Before the University of Tennessee at Chattanooga football team's spring workouts, Times Free Press reporter Stephen Hargis posed five questions that coaches hoped to answer by the conclusion of their allotted 15 practices.
With last Friday's annual Blue/Gold game wrapping up spring practice, we look at how many of those questions were answered and what remains to be determined once preseason camp begins.
1. Which one of the redshirt freshman quarterbacks will claim the backup job?
Clearly last season's Southern Conference offensive player of the year, Jacob Huesman, has a firm hold on the starting spot, but neither Alejandro Bennifield nor Tyler Roberson has ever played in a college game. Bennifield has the stronger arm of the two, while Roberson is the better runner, and both showed playmaking ability at times. Bennifield seemed to be a step ahead in the competition and was working with the second team by the final week of spring, then showed plenty of zip and a nice touch on a 60-yard bomb to finish with 205 passing yards in the Blue/Gold game. But there were also enough misreads and mistakes by the two understudies to keep the competition unsettled, leaving Mocs coach Russ Huesman to say he would not make a decision on the pecking order until the fall.
2. Who will step in at linebacker?
Linebacker is easily UTC's thinnest position. Graduation took two-time All-American Wes Dothard as well as Gunner Miller and C.J. Murrell, and two others left the team during the offseason. That leaves just three players with significant experience at the position, led by senior Muhasibi Wakeel, who has played in 34 games and is thought to have all-conference talent but did not participate in spring practice after minor knee surgery in the offseason. A.J. Hampton also stayed away from spring drills after elbow surgery. T.J. Jenkins was praised for his toughness after fighting through a pulled hamstring to stay on the field throughout spring, and Nakevion Leslie had two of the biggest hits all spring in the first two scrimmages. If that group returns healthy for the fall, there will be talent, but with the depth deficiency, incoming freshmen could work their way onto the field.
3. How good can this defensive line be?
Contrasting the linebacker spot, this is easily the Mocs' deepest group of talent. Even with All-America Davis Tull missing parts of spring because of a class conflict, it was clear that there is little drop-off in the rotation. Keionta Davis, who's looking to nail down the starting job on the opposite end from Tull, looks to be a star in the making, capping an impressive spring by earning defensive MVP honors with two sacks and a tackle for loss in the Blue/Gold game. But he'll be pushed once Zach Rayl and Vantrell McMillan return from knee injuries that cost them all of last season as well as spring workouts. Josh Freeman and Daniel Ring look to have the tackle spots in hand, but if Derrick Lott gets inspired, he could be in the starting mix, and backups Toyvian Brand and D.J. Prather make the Mocs' defensive line arguably the deepest talent rotation in the Football Championship Subdivision.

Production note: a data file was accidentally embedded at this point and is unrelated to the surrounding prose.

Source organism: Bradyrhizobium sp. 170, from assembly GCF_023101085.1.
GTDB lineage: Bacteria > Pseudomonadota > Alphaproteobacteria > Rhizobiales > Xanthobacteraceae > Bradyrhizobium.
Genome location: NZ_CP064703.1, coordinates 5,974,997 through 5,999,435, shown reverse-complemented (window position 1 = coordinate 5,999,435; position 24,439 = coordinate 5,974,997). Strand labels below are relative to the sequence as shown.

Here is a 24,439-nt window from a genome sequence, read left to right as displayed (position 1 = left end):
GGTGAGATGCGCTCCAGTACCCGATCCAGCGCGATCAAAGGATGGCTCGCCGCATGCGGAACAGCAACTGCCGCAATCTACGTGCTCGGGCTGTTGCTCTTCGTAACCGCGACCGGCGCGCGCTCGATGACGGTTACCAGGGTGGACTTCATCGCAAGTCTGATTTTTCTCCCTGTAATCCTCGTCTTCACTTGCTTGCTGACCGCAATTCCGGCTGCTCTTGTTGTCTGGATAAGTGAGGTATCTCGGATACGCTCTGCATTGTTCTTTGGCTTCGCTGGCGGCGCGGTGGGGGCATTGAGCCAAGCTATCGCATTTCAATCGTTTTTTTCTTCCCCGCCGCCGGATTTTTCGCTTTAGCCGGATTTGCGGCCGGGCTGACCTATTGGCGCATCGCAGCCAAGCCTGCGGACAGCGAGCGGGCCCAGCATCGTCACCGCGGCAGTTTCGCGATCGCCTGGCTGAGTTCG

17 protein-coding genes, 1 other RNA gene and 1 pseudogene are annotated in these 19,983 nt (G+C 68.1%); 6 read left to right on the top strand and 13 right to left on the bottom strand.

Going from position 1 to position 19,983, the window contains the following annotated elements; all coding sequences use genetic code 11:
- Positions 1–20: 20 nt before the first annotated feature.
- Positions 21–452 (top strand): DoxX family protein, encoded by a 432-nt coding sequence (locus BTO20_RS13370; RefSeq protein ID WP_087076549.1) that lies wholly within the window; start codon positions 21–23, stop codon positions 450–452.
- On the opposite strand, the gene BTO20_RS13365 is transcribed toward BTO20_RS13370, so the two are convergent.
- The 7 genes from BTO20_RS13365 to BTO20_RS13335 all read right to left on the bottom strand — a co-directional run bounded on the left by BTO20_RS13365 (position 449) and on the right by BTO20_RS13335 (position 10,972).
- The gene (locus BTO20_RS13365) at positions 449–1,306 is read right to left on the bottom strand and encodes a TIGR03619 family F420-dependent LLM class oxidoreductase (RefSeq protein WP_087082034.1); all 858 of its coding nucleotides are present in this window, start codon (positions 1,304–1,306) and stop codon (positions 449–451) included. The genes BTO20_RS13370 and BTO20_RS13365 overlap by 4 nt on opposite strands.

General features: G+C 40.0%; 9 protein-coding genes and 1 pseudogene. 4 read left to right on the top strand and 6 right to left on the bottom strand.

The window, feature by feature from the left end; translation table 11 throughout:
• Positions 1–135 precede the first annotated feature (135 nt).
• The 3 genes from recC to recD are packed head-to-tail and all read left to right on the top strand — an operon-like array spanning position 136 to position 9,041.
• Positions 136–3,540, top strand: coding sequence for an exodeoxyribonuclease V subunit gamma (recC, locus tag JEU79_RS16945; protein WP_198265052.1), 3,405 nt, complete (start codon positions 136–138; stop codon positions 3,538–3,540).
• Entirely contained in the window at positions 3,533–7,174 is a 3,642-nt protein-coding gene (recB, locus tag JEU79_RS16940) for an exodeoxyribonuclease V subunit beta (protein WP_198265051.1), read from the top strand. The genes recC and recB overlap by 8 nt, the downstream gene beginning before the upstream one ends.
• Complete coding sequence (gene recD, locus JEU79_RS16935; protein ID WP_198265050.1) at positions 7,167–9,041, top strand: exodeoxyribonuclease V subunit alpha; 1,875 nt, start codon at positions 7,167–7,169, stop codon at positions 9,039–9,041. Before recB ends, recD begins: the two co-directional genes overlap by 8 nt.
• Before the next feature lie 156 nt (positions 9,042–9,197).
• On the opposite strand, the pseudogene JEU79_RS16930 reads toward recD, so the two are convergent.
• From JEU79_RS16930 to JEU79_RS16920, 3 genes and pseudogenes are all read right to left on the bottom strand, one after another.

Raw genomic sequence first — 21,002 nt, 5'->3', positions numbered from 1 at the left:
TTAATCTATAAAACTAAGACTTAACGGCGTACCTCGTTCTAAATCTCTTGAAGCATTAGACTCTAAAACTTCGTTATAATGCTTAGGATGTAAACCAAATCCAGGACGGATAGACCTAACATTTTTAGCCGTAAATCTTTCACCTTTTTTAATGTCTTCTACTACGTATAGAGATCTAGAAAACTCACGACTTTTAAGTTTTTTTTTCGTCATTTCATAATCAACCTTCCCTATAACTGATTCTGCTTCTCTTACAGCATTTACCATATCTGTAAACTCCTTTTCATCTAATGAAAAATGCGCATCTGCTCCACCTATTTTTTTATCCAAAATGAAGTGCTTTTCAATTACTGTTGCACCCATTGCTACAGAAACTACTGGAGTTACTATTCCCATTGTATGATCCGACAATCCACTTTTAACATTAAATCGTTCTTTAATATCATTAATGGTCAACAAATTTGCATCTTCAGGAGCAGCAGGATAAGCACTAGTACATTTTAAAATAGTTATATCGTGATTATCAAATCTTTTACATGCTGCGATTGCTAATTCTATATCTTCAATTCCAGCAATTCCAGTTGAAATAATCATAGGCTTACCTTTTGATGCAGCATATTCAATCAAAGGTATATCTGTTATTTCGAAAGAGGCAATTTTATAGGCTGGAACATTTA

4. Will Nick Pollard continue handling all kicking duties?
The rising senior did a nice job last season, averaging 41 yards per punt and setting a school single-game record with a 54.7-yard average. His punts pinned The Citadel inside its own 6-yard line four consecutive times and later pinned Appalachian State inside its 20 three times, and he also connected on 43 point-after attempts but was 5-of-9 on field goals. He proved again why he could be a defensive weapon at the spring game with two punts that went for 54 and 56 yards, one of which was downed at the 7 and the other at the 16. Former Baylor star Henrique Ribeiro, who redshirted last season, has the stronger leg, which could put him in line to handle place-kicking and kickoff duties. However, he was inconsistent during spring practice but finished strong in the final week, missing only from 52 yards. Coaches would prefer those two to split kicking chores, but field-goal consistency remained a point of concern heading into the summer offseason.
5. Where will incoming freshmen need to step in?
The good news for the Mocs is that the program has stockpiled enough talent that true freshmen are now rarely depended on to become instant contributors. There are exceptions, especially with such a highly rated group coming in. One of those positions where a true freshman or two likely will play some is at linebacker. Being thin will likely open the door for playing time for one or both of the Mocs' signees at this position: Dale Warren and Tim Whatley. Warren was a three-start prospect who had FBS offers and is a freakish athlete. Whatley is highly intelligent and should have a firm grasp on his defensive responsibilities once he's on campus. Another position where a true freshman is almost certain to get early playing time is running back. That says more about the ability of Richardre Bagley than anything. Keon Williams is the starter and Derrick Craine and Marquis Green return from last season, each bringing different attributes. Craine carries the ball like a runaway locomotive and Green's speed make him a big play waiting to happen on any snap. But Bagley's senior highlights show a rare blend of power and speed, and he is already built like a college athlete, evidenced when he visited one practice. Coaches routinely use the word "special" when describing his talent.
Contact Stephen Hargis at firstname.lastname@example.org or 423-757-6293.